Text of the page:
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a. Religious Experiences at Princeton.- Upon my return to College I became thoroughly aroused, religiously. I think that I shall not be misunderstood by the friends who read these pages, in repeating here some sentences written to my parents then. They have more than a merely personal significance. Soon after
Soon after "the New
“ Year," 1862, I wrote,
"I hope and believe that I am now a far different person. God has graciously poured his Holy Spirit into my soul, and I feel free indeed in Christ Jesus, my Redeemer. This may appear strange; but I left home with the firm resolve that if He would spare me to reach Princeton, I would seek Him until I found Him, surely. I have reached that glorious result, I do believe. Oh! would I could have felt in Washington what I feel here. Then, perhaps, there would be many a poor, sick soldier to bless me. We have great promise for a good work in the College. Pray for us."
In March, in one of my letters, I pathetically lamented to " My dear Parents" that ;"I have such a dreadful, sinful nature."
“I must become a true, earnest, working Christian. I must feel that I am engaged in a warfare. I must war agaiust every sin, such as Pride and Ambition. The former I cught never have, and the latter with me is not sanctified. I never will rest until I am altogether the Lord's. I can not be idle when there is a Heaven to gain. I cannot see others going to ruin unwarned.”
A month later, I wrote in answer to some advice that my father had given me,” not to study too hard, and not to bother about foreign missions ; ”—
" As to the former advice," I answered “I do not think I will hurt myself studying, although I am determined to become a good Greek scholar, if the Lord gives me strength and life, no matter how much labor it may require.” (My desire then to understand the original text of the New Testa
ment was very great). “As to the latter, I have come to the determination to do no planning myself, but to let the Lord take care of me and place me where he will. I will be willing to go as a missionary, if the Lord choose to call me to that work. I am willing to stay here, if He places me here. I want to feel my will so entirely swallowed up in His that I shall be perfectly willing to go or stay, as He appoints.
I am often led to think that the motives which would make me a missionary are not right; that they are of my own choosing and not of God's. But woe! is me, if I am called to go to the Heathen and refuse. I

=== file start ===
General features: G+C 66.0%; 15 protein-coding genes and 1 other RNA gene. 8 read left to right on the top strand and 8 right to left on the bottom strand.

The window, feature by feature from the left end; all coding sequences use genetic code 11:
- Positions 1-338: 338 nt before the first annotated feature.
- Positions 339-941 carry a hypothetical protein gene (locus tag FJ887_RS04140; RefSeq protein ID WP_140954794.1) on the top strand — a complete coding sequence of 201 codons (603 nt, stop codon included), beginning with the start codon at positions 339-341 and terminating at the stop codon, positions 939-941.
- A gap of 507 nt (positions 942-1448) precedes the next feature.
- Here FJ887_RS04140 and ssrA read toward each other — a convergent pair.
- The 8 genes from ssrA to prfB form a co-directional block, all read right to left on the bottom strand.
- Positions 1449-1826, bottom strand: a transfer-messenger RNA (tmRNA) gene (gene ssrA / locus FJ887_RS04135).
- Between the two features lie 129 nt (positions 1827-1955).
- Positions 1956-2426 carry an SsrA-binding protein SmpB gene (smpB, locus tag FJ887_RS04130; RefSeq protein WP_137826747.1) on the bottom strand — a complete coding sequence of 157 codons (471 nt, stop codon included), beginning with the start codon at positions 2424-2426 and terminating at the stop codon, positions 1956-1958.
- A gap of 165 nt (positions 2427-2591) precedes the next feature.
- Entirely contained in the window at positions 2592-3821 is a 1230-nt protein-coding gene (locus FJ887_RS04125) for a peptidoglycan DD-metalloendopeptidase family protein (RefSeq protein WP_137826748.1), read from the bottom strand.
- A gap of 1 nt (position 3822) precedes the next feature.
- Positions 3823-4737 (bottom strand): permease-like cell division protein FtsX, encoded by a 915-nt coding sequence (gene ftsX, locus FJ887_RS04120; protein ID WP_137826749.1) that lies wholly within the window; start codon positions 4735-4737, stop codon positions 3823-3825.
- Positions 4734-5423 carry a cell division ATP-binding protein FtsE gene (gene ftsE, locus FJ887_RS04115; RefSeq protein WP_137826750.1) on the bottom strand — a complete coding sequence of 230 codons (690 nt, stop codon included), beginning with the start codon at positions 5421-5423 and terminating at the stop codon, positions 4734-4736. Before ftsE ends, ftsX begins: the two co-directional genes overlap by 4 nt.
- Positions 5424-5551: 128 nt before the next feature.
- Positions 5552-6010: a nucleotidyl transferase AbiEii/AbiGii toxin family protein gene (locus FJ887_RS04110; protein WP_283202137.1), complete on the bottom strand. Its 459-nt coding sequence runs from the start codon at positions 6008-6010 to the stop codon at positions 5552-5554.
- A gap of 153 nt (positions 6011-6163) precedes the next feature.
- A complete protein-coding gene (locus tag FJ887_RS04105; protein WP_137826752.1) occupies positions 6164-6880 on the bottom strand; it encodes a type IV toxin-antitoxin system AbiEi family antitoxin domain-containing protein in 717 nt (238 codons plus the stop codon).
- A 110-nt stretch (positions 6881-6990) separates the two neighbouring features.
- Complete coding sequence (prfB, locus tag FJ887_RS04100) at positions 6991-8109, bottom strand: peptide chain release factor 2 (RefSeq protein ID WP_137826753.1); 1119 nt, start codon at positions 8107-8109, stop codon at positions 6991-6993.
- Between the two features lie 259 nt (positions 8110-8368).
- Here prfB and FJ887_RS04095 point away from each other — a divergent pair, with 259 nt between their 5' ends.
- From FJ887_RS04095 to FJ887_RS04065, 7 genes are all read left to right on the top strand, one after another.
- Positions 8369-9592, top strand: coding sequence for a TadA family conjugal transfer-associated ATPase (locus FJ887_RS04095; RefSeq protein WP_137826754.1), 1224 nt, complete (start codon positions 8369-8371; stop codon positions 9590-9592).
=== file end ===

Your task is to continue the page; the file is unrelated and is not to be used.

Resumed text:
sealed as the Lord's. I am bought with a price. My will is not my own.
You have no longer any claim on me. You gave me to God long ago,- to be His, I hope, for eternity -body and soul, time, infuence, all interest in my earthly relations, in fact my all He tells me to leave all and follow Him. It is, in one view, hard. But so it is. And if He tells me to go into every land and preach His glad tidings' I must do it. If the cry comes from stricken China, India, Africa or elsewhere, I must go. You must pray that the Lord will enable all of us to be resigned to His will We must not look at time, but eternity. We do not live for time but for eternity."
Much more kindred sentiment, prompted by the same exalted mood, appears in this letter, but it is not relevant to the present story. The whole of my home correspondence that year should be read as an instructive illustration of the enormous power erercised among the followers of the popular “ Orthodoxy" of Christianity, by the unnatural, or anti-natural, other-worldly beliefs they have received concerning Human Nature, and about the Divine Being and Government. It is perfectly true that, even at the present day, kindred abnormal, irrational misdirections of man's spiritual nature hold in distressing subjection many otherwise wholesome-souled men and women.
6. Spiritual and Intellectual Limitations.-In my relations with fellow students during the time of this exalted and abnormal mood, inevitably I became known as "& Christian.” But I observe, in reading the many letters of College mates which are preserved in my Class
autograph books,” that this religious reputation did not carry with it any offensive "sanctimoniousness." I did not lose my characteristic cheeriness outwardly, or sacrifice my love of comradeship. I maintained a good reputation in Whig Hall, in the gymnasium, and in various of the outof-door athletics, and country sports. But in private, I remember, I read daily and widely in books of devotion, of religious biography, of Biblical commentary, and of doctrinal exposition.